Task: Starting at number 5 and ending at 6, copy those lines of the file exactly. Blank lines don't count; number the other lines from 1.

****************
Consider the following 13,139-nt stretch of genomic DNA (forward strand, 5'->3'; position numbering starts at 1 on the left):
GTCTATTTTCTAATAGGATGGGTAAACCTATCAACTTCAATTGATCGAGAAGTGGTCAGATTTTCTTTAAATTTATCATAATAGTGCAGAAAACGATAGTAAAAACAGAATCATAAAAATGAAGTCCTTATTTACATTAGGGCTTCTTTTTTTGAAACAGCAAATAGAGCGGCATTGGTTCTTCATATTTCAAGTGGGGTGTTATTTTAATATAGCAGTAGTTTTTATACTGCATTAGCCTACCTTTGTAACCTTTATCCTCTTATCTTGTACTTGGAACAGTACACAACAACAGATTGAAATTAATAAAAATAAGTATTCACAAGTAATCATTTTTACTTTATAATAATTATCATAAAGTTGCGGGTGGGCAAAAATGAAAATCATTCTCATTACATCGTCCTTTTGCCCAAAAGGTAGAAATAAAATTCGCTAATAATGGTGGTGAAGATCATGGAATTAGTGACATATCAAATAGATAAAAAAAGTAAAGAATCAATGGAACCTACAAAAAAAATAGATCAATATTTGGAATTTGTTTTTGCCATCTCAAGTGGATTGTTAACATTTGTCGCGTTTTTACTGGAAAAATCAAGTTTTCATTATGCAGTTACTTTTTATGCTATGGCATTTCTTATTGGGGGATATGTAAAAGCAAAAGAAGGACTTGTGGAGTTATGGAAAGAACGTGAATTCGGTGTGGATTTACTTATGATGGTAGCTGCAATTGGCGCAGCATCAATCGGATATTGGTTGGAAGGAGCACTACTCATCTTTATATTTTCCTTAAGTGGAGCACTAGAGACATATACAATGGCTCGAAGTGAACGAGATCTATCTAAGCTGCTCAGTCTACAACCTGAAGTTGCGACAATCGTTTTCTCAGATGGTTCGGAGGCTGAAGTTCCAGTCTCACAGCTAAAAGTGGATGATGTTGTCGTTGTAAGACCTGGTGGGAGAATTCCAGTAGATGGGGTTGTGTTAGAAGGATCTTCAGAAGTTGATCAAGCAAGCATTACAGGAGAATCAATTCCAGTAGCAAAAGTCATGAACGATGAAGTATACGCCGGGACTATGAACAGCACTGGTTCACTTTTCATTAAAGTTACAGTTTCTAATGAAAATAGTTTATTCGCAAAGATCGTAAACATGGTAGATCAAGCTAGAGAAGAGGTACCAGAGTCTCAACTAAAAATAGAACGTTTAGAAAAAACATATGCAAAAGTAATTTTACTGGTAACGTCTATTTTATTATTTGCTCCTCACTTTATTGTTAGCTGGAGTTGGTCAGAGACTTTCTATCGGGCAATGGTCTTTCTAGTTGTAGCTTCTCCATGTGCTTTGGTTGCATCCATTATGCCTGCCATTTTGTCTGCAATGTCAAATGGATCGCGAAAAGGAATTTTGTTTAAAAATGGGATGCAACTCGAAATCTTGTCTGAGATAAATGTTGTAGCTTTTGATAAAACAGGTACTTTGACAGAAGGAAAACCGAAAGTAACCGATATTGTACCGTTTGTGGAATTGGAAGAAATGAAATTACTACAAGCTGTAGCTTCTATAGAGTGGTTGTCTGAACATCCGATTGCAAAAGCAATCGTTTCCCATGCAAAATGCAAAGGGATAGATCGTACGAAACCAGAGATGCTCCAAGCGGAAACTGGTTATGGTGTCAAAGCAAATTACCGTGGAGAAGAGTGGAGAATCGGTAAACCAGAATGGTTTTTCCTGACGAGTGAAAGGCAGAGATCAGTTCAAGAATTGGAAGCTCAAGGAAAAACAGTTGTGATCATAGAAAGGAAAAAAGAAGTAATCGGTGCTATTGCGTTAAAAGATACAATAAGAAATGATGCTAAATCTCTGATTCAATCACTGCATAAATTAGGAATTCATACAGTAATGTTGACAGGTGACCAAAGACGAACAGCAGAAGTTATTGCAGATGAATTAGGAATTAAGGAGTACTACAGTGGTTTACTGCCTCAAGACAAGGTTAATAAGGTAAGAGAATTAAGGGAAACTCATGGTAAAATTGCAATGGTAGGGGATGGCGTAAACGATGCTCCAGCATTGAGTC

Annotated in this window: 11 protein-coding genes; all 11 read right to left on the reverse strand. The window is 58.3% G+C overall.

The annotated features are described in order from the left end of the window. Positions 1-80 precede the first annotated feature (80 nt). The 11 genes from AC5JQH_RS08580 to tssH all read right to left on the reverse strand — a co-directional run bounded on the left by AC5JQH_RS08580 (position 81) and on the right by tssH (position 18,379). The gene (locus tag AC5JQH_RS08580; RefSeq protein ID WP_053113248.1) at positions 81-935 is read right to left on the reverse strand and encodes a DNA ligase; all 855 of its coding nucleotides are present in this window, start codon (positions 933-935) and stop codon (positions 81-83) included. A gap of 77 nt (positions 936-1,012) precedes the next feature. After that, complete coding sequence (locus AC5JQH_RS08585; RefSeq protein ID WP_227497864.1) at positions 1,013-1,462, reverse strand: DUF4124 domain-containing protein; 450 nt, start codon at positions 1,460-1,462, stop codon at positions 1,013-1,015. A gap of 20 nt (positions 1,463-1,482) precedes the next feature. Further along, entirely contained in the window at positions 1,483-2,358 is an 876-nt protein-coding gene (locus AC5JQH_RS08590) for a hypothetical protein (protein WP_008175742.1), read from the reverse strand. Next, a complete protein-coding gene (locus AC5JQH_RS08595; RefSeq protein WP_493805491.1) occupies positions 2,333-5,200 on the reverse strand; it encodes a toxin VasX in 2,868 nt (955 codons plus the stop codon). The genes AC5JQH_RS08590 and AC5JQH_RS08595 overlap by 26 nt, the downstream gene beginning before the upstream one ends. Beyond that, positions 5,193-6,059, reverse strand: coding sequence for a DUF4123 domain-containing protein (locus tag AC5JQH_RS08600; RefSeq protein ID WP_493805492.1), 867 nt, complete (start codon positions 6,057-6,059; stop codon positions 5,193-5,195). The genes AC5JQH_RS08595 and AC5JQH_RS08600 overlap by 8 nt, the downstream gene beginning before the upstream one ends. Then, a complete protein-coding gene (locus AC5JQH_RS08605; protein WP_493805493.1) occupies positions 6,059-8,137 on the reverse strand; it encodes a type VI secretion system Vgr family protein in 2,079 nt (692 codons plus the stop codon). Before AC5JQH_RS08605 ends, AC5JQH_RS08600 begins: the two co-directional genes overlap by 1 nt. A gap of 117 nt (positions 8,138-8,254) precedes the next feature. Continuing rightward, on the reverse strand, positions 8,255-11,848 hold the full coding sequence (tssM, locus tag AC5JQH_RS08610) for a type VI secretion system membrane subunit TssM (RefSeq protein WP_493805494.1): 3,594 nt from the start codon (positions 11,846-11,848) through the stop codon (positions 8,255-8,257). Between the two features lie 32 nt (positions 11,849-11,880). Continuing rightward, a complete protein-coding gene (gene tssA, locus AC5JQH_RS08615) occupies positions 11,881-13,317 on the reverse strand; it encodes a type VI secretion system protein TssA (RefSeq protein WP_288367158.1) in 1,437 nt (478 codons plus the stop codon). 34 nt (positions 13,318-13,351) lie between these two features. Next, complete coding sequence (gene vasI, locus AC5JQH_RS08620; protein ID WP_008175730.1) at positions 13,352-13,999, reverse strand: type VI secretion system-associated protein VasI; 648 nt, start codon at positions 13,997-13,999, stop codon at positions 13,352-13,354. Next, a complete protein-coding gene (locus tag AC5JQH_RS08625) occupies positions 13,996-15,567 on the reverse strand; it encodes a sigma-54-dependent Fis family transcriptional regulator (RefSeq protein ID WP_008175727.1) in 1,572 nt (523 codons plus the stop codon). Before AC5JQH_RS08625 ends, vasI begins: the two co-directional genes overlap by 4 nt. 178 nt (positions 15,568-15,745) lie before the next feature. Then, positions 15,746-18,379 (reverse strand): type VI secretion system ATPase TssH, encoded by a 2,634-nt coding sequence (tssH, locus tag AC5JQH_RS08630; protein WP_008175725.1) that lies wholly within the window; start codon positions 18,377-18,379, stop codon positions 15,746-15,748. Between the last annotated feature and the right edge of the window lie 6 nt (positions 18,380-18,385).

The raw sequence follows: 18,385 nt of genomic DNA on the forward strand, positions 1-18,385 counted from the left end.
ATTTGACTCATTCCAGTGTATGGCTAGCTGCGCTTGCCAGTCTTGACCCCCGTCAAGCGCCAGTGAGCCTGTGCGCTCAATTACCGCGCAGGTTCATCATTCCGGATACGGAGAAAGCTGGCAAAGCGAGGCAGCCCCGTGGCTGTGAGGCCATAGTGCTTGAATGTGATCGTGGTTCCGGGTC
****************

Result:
The raw sequence follows: 18,385 nt of genomic DNA on the forward strand, positions 1-18,385 counted from the left end.
ATTTGACTCATTCCAGTGTATGGCTAGCTGCGCTTGCCAGTCTTGACCCCCGTCAAGCGCCAGTGAGCCTGTGCGCTCAATTACCGCGCAGGTTCATCATTCCGGATACGGAGAAAGCTGGCAAAGCGAGGCAGCCCCGTGGCTGTGAGGCCATAGTGCTTGAATGTGATCGTGGTTCCGGGTC